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3 Ways the Internet Is Changing Your Brain

By Kate Gardner 

I love the internet. I love being able to see if a store is still open, get movie times, and download recipes in the blink of an eye. About half of my life was pre-internet -- a time when you had to pick up a telephone (which was connected to your wall) and call places to find out if they were still open. I can say without a doubt that the internet makes life a heck of a lot easier. According to TechnologyReview.com, we spend 23.6 hours per week on the internet, up from only 9.4 hours in 2000. At some point, you've got to ask: Is all this time on the internet good for our brains?

An international team of researchers wanted to see if internet use has any impact on our brain structure and function. In their World Psychiatry article, "The 'online brain': how the Internet may be changing our cognition," these researchers examined a number of studies to see how internet use affects our attention, memory, and social cognition.  

Attention

When you go online, do you do one thing or do you switch back and forth from various websites, apps, shows, and games? There is so much to do on the internet and our technology has reached a point where we can do a lot of it at the same time. When we switch our attention back and forth as rapidly as we do online, we may be damaging our ability to keep our focus on one task for very long.

Memory

When we get information, our brain goes through a series of steps to find it, make note of it, and store it. And the internet allows us to access an amazing amount of information! But studies show that when we look things up on the internet we tend to remember where we found information, rather than the information itself. However, it may help your brain when you use your phone or other devices to make notes about things you want to remember.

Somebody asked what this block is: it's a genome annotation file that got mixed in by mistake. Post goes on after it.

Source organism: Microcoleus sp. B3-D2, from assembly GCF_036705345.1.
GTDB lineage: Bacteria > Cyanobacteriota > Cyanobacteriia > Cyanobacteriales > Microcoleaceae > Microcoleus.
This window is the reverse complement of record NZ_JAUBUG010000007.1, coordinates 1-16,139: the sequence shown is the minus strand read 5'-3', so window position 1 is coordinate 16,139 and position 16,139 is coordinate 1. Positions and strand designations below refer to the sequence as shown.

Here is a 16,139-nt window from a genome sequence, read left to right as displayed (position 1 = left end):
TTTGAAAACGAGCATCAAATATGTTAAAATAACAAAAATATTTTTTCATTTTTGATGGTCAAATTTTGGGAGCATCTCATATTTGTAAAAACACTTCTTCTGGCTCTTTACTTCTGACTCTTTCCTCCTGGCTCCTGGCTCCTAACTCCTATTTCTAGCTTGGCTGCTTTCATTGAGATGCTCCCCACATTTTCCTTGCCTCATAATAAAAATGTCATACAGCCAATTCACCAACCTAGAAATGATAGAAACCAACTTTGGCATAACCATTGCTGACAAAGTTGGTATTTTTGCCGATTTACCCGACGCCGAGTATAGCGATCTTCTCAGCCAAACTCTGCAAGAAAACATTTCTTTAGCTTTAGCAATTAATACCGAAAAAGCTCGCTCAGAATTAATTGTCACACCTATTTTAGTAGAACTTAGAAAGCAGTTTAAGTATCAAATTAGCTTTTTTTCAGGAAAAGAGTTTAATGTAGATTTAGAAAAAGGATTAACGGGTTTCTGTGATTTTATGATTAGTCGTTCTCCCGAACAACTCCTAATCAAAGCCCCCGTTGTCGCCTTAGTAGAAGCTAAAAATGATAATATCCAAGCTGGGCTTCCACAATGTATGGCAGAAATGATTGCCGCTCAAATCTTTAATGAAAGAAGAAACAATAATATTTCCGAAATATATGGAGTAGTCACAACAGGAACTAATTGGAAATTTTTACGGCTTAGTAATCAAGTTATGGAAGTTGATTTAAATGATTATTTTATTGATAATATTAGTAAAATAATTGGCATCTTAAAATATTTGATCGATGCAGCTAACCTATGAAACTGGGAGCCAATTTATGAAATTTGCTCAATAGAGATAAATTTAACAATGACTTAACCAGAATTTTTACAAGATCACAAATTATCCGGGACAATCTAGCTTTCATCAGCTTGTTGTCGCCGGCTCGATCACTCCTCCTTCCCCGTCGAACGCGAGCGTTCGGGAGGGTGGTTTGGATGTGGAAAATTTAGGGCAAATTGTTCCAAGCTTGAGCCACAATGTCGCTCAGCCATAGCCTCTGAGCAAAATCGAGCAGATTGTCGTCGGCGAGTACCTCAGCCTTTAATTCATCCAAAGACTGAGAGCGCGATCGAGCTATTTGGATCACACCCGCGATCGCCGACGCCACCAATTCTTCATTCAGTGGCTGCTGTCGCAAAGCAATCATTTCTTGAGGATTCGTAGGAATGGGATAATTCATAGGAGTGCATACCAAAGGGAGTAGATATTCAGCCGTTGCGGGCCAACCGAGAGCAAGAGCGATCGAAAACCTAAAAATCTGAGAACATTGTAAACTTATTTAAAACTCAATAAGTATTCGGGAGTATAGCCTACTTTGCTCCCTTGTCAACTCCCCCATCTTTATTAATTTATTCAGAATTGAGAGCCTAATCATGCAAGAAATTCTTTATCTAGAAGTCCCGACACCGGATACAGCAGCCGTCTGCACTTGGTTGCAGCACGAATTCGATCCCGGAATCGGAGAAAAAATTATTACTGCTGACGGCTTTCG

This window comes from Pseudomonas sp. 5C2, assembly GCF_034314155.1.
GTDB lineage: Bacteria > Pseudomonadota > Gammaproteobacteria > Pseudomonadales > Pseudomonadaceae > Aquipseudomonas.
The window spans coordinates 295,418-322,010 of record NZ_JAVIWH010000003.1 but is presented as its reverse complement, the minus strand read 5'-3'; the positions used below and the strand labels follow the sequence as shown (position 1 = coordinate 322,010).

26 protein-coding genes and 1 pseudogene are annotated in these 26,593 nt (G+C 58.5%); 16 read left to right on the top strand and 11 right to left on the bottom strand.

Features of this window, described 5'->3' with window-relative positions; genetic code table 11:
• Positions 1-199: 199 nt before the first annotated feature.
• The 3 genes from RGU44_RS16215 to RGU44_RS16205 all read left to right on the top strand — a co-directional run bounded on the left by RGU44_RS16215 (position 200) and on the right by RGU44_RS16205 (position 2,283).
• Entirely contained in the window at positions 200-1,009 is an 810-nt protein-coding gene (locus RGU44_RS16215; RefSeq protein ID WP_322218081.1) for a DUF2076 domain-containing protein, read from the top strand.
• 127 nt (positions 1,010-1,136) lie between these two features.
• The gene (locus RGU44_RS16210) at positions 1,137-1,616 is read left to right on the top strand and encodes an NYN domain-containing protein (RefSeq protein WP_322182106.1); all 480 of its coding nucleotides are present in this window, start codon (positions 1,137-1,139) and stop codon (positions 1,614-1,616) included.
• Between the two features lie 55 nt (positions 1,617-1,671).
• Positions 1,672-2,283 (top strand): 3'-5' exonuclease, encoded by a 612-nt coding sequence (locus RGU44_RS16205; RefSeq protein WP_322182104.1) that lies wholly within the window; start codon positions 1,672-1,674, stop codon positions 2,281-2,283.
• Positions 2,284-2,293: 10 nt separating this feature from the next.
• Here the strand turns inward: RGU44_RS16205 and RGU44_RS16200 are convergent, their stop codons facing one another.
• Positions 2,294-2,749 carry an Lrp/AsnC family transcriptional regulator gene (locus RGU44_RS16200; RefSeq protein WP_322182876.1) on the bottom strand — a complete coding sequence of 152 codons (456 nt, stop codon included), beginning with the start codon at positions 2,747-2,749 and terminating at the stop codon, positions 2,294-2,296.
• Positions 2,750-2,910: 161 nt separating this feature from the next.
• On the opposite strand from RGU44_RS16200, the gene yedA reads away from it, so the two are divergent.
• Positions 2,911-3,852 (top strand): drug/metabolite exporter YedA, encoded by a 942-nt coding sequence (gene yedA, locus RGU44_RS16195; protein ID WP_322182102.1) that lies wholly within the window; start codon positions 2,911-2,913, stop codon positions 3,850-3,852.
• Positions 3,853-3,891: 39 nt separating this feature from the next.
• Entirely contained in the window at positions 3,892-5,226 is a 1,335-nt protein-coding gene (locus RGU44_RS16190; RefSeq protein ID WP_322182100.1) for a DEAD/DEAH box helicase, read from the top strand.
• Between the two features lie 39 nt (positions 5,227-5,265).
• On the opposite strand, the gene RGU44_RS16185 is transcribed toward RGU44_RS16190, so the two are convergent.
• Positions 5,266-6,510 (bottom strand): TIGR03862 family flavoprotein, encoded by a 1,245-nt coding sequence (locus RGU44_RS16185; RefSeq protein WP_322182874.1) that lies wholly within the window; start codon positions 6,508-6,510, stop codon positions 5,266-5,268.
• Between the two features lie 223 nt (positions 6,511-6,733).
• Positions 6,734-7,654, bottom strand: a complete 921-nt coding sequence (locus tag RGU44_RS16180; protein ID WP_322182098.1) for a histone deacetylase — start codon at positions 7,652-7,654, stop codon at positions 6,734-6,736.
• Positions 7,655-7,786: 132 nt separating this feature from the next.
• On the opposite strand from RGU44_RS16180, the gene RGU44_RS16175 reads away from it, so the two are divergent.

Social Cognition

The term social cognition refers to the way our brain goes about being social. Research shows that our brain reacts the same to online social interactions as it does to real-life social interactions. As the authors note, when you're rejected online your brain reacts just the same as if you were rejected in real life. The problem is there are far more opportunities for us to be rejected online than there are in real life. As we are seeing more and more, this is having a huge impact on our mental health. 

The internet has become a big part of how we live our lives. I can't imagine we'd all give it up simply because it's causing our brains to change. Still, it's good to know what these changes are so we can make better decisions for ourselves and our families. 

To learn more about your health, wellness, and fitness, see your local chiropractor at The Joint Chiropractic in Loveland, Colo. 

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